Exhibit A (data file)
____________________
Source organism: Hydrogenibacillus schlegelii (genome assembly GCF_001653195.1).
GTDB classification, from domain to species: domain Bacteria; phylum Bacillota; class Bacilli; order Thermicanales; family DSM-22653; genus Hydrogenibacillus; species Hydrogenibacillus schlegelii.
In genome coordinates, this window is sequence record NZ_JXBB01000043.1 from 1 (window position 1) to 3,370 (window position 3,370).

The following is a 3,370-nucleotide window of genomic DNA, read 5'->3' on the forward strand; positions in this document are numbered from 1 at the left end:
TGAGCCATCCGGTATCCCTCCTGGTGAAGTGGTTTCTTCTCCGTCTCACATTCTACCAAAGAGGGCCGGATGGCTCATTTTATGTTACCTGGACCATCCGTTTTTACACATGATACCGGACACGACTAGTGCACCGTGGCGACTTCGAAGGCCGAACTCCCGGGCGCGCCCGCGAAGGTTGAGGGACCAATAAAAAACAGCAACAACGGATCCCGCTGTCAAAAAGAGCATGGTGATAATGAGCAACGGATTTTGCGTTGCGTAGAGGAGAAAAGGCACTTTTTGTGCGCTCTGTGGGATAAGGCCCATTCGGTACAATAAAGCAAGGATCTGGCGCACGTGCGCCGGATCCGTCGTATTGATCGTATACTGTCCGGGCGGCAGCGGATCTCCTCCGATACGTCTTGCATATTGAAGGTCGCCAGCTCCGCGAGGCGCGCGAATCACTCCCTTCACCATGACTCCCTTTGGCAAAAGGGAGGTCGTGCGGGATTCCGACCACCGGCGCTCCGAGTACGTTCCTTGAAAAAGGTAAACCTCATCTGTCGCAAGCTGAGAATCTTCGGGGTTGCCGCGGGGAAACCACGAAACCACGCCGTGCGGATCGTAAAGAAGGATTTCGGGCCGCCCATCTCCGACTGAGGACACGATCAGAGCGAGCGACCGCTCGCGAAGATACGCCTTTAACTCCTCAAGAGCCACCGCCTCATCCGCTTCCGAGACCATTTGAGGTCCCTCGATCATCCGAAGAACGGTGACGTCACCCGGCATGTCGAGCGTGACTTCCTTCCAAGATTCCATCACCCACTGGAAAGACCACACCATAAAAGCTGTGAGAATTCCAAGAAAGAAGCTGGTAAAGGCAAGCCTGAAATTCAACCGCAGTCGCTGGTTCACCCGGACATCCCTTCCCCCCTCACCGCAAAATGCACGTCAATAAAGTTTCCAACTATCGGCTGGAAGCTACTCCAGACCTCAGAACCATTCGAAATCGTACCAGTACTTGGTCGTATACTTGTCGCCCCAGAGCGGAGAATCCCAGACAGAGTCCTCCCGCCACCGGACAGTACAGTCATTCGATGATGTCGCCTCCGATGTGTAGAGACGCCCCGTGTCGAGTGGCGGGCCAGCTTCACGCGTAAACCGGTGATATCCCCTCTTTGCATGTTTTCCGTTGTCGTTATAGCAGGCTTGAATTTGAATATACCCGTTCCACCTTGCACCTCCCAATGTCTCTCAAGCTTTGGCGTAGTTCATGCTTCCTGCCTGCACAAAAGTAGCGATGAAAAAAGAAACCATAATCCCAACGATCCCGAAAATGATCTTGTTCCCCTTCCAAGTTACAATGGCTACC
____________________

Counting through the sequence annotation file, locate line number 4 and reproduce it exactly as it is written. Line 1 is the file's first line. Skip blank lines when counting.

The following is a 3,370-nucleotide window of genomic DNA, read 5'->3' on the forward strand; positions in this document are numbered from 1 at the left end: